AZ's decrease in its first-quarter budget for the medium, although less substantial than its decrease in print, came in 56 percent lower than last year's first-quarter figures. But that drop, according to Sharon DeBacco, AZ's brand promotions leader for Nexium, makes sense in the context of the company's brand strategy. "We had been promoting Prilosec [omeprazole] until the end of last year," she explains. "This year, we've been preparing for the launch of Nexium. So there's probably not much that will show up in the first-quarter data, but that doesn't indicate that we've withdrawn our belief in consumer promotion." (See " DTC Product Budgets.")

Seven of the top twelve companies, however, increased-some substantially--the number of marketing dollars they dedicated to the medium. Pfizer's TV spend rose by 34 percent, and Aventis increased its budget by 55 percent. Novartis upped its spend from nothing in the first quarter of last year to nearly $7 million in first-quarter 2001. And Eli Lilly, although not the top spender, put 96 percent more money into television ads in this year's first quarter than it did in the first quarter of 2000.

Such increases often reflect recent launches or seasonal promotion in classes such as allergy treatment. "In launch mode," DeBacco says, "we're likely to spend more on TV because it's the best way to get the message out quickly to the greatest number of potential patients."

For those reasons, quarterly trends may paint a skewed picture of the industry's use of television as a promotional vehicle. Indeed, the top 12 companies' 1999-2000 spend on the medium increased by 48 percent. (See "Top Ten Consumer Spenders," page 80.) But whether the sector will pick up more advertising dollars in the second half of this year, only time will tell.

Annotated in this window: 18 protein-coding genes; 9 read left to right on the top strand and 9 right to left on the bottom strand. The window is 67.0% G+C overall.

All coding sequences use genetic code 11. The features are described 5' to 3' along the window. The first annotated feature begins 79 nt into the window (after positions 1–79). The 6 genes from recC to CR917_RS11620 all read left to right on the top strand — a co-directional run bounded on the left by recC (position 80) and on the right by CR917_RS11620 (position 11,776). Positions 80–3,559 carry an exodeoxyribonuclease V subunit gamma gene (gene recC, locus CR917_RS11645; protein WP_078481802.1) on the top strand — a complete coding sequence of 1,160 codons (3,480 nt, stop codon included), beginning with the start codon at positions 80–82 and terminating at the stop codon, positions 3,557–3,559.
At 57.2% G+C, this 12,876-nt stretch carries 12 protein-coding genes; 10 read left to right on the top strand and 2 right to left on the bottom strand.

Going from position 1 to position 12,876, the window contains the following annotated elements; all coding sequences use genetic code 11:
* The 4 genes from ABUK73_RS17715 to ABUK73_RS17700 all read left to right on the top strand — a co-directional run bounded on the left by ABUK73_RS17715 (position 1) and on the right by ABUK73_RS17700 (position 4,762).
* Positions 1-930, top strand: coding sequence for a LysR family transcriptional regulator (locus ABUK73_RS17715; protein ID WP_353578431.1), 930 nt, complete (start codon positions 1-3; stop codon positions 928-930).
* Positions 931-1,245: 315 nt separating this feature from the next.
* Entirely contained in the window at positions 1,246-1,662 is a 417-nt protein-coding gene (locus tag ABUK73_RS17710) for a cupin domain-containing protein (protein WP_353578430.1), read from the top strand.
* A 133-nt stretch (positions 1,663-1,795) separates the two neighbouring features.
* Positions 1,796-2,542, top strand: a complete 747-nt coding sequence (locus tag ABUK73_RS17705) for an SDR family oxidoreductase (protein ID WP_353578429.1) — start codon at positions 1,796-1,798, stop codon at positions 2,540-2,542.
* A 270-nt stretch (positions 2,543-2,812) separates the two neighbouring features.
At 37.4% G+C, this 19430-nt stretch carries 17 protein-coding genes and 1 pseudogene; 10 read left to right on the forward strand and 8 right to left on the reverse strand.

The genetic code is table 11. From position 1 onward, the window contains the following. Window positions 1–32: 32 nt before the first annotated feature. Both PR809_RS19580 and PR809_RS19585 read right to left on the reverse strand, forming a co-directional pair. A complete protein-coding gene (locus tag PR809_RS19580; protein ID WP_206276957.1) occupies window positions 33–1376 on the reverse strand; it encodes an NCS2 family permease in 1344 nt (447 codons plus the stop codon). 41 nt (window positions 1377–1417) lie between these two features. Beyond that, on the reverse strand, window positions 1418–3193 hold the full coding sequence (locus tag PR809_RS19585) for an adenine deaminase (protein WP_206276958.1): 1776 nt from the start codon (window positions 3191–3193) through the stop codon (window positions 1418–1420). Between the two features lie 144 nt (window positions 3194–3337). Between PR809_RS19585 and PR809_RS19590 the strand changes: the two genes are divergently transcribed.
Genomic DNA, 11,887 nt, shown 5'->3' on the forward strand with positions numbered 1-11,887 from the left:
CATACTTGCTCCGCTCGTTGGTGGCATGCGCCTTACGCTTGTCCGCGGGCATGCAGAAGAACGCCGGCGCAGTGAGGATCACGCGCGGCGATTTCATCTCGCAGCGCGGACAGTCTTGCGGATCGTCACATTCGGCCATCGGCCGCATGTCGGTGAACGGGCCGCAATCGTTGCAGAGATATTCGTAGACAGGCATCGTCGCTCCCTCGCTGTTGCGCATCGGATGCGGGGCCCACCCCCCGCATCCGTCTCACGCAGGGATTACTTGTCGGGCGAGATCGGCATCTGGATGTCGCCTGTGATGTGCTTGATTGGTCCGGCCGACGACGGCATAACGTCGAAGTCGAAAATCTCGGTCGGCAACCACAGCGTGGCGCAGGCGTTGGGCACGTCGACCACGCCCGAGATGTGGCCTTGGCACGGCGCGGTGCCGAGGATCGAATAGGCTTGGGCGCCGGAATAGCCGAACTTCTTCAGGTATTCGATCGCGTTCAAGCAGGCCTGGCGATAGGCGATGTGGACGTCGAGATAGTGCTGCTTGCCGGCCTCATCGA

Pharma industry spending on consumer magazine ads seems to still follow last year's moderate growth curve. Industrywide, according to CMR, first-quarter 2001 spend rose 13 percent from that period of 2000, a figure that's on par with the 1999-2000 increase of 15 percent. And Sunday magazines such as Parade have enjoyed a slightly higher 19 percent rise in ad dollars.


Scott-Levin's Sborlini, however, predicts that print advertising may suffer in the wake of the economic downturn. "If you're going to trim a budget, you often go to the advertising budget first," she explains. "Some people would debate if it's absolutely critical to do advertising."

Some big companies are already leading the curve into such a trend. Scott-Levin reports that Hoffman-La Roche's magazine allotment for the first quarter trails last year's budget for that period by 66 percent, and AZ slashed its first-quarter magazine spend by 98 percent this year.

AZ's DeBacco says the company's product launch schedule explains the dramatic change in spending: "We didn't have a product in the first quarter. Nexium wasn't approved until the end of February, and we didn't launch our consumer campaign until June 18."

Not every company pulled back from print in the first quarter. Aventis' magazine spend was up 83 percent in that period of this year. Likewise, Eli Lilly put 79 percent more into the medium in the first quarter, and Johnson & Johnson's spend rose by a significant 56 percent.

Magazine advertising gains some security from the unique role it plays as a consumer reference point. FDA requires that TV ads refer viewers to a parallel print ad campaign or a website for more information, because those media can support the mandatory product packaging information that can't be crammed into a 30-second broadcast spot.

"FDA regulations require print advertising to match the reach of TV advertising," explains Blankenhorn. "So if companies roll out a national TV advertising campaign, they must match that reach in a national print campaign. If the TV campaign is regionally based, they can pick a regional newspaper or magazine."

Daily black-and-white pages have taken a beating so far this year. Total spend for the top 12 companies plunged from $30 million in the first quarter of 2000 to 16.8 million in first quarter 2001. The only thing the top 12 companies' newspaper budgets have in common is that each put some money into the category sometime last year.